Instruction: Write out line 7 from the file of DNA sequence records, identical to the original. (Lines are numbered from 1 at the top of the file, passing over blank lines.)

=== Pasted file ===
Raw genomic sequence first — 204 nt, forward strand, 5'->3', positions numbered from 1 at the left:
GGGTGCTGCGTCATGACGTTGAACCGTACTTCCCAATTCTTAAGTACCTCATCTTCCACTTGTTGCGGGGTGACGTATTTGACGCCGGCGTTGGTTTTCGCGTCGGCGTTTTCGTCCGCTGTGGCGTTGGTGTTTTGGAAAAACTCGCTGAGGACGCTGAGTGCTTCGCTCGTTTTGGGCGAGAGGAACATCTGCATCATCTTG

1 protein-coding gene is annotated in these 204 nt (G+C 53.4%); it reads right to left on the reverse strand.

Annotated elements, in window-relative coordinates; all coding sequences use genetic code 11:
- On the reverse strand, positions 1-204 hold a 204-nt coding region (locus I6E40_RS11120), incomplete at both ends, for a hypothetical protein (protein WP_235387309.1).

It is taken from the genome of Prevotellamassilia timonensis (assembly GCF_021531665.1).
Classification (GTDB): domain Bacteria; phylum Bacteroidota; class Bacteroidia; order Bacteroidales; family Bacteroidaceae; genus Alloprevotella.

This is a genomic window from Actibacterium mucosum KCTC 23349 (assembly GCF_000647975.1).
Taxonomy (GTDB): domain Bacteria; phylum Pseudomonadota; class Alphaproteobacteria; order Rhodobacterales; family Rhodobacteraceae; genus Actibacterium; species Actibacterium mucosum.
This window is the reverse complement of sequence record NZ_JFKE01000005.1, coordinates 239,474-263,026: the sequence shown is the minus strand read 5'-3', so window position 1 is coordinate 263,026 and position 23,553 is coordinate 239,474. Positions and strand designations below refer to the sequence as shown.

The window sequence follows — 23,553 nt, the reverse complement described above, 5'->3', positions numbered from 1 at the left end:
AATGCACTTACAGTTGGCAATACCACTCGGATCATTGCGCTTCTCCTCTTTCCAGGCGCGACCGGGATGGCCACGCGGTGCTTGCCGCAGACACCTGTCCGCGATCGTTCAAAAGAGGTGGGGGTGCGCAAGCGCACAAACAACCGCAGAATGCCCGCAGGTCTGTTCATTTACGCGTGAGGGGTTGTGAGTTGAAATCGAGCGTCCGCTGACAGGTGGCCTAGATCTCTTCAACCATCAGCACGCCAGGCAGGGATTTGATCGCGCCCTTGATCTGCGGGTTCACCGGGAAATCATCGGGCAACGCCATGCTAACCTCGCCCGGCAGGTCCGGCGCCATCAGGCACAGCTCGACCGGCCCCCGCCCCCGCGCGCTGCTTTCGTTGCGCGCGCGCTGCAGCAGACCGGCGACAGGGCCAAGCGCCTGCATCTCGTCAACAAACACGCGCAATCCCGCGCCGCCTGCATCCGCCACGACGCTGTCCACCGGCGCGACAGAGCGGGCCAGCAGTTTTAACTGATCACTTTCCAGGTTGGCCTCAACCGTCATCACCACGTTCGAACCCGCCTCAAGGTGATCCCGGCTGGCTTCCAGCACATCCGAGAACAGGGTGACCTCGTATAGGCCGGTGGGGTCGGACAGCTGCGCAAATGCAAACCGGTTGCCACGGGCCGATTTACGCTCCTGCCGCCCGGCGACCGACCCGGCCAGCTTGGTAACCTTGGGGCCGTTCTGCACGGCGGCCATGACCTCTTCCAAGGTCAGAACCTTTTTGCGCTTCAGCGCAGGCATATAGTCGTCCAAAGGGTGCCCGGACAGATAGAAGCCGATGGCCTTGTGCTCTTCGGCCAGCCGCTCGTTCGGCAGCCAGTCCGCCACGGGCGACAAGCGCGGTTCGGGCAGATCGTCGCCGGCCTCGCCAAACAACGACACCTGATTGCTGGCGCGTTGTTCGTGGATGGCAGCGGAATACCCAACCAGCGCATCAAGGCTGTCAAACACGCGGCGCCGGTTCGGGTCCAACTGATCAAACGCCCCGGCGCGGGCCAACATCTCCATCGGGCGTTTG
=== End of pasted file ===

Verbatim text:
Classification (GTDB): domain Bacteria; phylum Bacteroidota; class Bacteroidia; order Bacteroidales; family Bacteroidaceae; genus Alloprevotella.